You can’t go anywhere without hearing about AI these days. Generative AI like ChatGPT is increasingly being used for many different applications — as well as being scrutinized for its role in plagiarism and copyright infringement. At the same time, AI-related stocks are soaring to record valuations.
When it comes to using AI to help manage digital identity, this technology offers great promise to businesses, but it also can also be misused for nefarious purposes. There is great potential for manipulation by fraudsters who can use AI tools in helping them generate fake information or commit identity fraud. Like any other innovative technology, its potential for good or evil lies in the hands of those that are using it. In this blog, we will explore the benefits and pitfalls of AI as it relates to digital identity.
First let’s take a look at the good
AI algorithms can validate the authenticity of identification documents such as passports, driver's licenses, or ID cards. By analyzing various security features, including watermarks, holograms, and micro-printing, AI systems can detect fraudulent or tampered documents.
AI can utilize biometric data, such as fingerprints, voice patterns, or iris scans, to verify a person's identity. By comparing the captured biometric data with existing records in databases, AI algorithms can accurately authenticate individuals. It can also use recognition technology compares a person's facial features captured in real-time with the reference image on their identification document
Systems can analyze user behavior patterns to determine if an individual's actions are consistent with their known patterns. For example, AI can detect anomalies in typing style, mouse movement, or navigation behavior, which could indicate potential identity theft or account takeover attempts.
AI can help to monitor user interactions in real-time, providing an additional layer of security. It can flag suspicious activities, such as multiple verification attempts from different locations or unusual transaction patterns, and trigger additional verification steps to ensure the user's identity.
How Fraudsters Use AI for Harm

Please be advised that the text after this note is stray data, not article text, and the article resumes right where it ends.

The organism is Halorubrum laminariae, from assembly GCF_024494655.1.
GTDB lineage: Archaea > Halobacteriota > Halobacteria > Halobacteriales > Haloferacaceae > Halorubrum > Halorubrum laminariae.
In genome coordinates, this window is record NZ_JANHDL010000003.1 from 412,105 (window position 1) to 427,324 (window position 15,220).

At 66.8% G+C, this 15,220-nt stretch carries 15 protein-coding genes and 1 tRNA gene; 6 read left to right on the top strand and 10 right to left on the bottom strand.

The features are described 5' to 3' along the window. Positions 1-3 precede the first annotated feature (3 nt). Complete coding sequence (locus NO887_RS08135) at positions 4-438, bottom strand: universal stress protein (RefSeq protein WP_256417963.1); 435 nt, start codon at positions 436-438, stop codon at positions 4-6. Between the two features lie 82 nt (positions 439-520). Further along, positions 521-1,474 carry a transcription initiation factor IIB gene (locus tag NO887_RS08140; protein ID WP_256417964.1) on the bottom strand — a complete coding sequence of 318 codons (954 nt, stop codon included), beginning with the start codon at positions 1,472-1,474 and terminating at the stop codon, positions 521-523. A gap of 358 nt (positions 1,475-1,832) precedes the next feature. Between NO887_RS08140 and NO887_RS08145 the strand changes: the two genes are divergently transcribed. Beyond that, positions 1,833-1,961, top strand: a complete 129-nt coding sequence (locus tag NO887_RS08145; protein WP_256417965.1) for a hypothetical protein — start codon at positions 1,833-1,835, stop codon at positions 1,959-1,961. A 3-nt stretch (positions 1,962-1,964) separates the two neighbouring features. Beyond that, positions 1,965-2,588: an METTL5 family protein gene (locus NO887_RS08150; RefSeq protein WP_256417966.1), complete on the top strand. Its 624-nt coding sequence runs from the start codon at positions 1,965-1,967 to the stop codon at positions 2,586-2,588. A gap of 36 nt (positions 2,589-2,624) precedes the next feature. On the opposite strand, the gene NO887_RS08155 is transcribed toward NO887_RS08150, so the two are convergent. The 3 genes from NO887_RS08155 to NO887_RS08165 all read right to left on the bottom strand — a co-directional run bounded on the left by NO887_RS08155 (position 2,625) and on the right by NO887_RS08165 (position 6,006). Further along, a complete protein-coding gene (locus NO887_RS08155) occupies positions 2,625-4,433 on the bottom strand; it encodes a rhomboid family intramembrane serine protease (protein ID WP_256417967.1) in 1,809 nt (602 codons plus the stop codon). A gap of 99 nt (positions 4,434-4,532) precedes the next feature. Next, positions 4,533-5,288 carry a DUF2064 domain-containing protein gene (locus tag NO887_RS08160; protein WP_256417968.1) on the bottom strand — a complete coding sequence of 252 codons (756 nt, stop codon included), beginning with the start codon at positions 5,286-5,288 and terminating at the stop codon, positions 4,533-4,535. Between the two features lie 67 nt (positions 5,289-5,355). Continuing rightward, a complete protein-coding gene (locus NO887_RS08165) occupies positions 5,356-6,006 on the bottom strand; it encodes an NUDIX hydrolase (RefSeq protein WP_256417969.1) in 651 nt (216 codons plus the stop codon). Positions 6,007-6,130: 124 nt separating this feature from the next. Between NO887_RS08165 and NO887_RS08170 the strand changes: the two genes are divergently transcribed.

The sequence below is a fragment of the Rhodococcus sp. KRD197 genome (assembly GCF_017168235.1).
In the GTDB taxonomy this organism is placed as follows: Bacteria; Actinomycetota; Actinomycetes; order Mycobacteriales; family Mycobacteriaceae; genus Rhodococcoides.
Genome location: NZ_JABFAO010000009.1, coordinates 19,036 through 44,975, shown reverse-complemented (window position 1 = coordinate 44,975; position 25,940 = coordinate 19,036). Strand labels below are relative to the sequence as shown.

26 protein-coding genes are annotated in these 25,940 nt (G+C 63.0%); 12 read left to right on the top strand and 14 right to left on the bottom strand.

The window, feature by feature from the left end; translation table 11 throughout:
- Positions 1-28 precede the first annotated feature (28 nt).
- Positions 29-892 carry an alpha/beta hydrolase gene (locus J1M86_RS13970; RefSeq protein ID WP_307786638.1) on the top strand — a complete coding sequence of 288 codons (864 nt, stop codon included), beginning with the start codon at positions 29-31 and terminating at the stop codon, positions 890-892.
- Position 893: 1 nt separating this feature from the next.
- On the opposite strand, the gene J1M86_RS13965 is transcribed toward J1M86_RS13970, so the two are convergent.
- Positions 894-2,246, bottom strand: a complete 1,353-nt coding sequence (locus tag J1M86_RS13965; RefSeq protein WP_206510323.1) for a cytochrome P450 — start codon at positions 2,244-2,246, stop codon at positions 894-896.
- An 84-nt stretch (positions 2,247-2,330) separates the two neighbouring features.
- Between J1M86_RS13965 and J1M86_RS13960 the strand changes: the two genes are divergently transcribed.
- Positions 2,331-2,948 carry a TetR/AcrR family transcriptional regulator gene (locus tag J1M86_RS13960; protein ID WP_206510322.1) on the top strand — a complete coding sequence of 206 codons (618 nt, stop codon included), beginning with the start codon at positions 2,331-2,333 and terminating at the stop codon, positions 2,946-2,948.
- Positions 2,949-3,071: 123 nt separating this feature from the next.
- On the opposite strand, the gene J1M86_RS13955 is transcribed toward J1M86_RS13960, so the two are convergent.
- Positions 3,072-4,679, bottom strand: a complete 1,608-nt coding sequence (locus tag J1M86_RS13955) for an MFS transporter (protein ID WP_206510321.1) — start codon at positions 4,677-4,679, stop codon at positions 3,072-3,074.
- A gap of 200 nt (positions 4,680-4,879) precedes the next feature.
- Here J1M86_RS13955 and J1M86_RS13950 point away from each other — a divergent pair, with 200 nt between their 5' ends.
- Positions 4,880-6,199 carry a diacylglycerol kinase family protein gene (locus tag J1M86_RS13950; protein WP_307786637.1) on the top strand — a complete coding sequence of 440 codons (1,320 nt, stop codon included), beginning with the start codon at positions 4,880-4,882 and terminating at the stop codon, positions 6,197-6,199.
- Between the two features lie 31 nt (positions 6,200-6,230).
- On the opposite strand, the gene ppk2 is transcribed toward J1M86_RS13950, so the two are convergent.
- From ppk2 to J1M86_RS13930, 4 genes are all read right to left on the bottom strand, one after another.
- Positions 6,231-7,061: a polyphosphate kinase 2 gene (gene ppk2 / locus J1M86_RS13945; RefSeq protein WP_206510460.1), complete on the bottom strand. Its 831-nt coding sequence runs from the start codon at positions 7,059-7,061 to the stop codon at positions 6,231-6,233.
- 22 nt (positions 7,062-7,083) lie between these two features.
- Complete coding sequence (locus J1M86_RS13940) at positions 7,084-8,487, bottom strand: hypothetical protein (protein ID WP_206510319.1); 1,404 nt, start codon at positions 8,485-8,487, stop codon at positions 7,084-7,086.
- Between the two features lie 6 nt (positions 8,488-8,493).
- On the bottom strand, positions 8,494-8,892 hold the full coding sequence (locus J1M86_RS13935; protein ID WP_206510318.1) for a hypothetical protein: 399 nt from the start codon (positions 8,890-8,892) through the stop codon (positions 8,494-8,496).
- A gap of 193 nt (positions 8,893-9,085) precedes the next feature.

On the other hand, there are numerous ways in which bad actors can use artificial intelligence to carry out their attacks.
One way is for help in phishing scams. Fraudsters can use generative AI for help in writing the text for phishing emails or SMS messages to make them sound more professional and mimic the approach and grammar used in real professional communications, since generative AI has been trained to do just that. Generative AI can also scour the web for public information to provide personal details about individuals that attackers target with spear phishing campaigns. In general, AI makes social engineering rather easy for criminals. Instead of scouring various platforms to obtain information about individuals, generative AI can gather all publicly available information about a person in mere seconds.
AI can also greatly aid cybercriminals with sophisticated document forgery. AI can create very real looking document imagery that can fool many anti-fraud systems, thus allowing the attacker to more easily commit identity fraud. Businesses that have difficulty verifying which documents are authentic will face potentially massive fraud losses and a hindrance to the customer experience, as well as possible scrutiny from regulators.
AI technologies, such as generative models, can also be used to create realistic synthetic identities. Fraudsters can leverage AI-generated synthetic identities to bypass traditional identity verification methods, as these identities may not have a history of fraudulent activities and can deceive anti-fraud systems that businesses have in place.
The Great Cat-and-Mouse Game
AI is simply the latest tool fraudsters have at their disposal in the ongoing cat-and-mouse game with businesses. When businesses develop one set of defenses, fraudsters pivot, businesses then react again and on it goes.
Businesses, then, need a robust platform in place to successfully and continually defend against identity fraud, one that seamlessly combines the strengths of AI-powered verification processes with human review where necessary for especially difficult cases.
AI is here to stay, whether we like it or not. Businesses should look at how they can incorporate AI and ML to strengthen their identity verification and onboarding processes, and keep their platform free from fraud while providing a great experience to customers.